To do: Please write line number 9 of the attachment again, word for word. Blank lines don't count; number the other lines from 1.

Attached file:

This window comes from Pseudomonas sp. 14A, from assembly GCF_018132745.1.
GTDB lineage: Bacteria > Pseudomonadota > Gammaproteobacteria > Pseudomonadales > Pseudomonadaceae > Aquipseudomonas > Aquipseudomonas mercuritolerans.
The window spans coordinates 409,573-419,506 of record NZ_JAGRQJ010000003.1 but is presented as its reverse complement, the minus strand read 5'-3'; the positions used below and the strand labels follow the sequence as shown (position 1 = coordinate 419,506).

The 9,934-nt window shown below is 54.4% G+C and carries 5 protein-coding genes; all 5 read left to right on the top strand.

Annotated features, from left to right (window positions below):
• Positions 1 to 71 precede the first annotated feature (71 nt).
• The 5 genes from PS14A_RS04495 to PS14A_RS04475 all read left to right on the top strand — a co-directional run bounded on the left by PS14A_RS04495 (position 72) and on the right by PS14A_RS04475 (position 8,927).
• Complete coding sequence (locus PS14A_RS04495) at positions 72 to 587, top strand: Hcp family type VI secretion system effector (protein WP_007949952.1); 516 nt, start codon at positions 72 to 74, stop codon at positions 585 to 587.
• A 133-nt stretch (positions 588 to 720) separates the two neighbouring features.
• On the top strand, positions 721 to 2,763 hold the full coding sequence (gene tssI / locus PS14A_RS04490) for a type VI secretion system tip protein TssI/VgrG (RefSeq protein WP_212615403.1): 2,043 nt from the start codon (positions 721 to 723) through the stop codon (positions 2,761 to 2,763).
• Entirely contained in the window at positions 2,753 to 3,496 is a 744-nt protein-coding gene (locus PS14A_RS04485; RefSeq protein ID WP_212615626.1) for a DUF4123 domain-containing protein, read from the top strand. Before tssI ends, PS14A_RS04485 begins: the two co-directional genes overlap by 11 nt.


• A 133-nt stretch (positions 588 to 720) separates the two neighbouring features.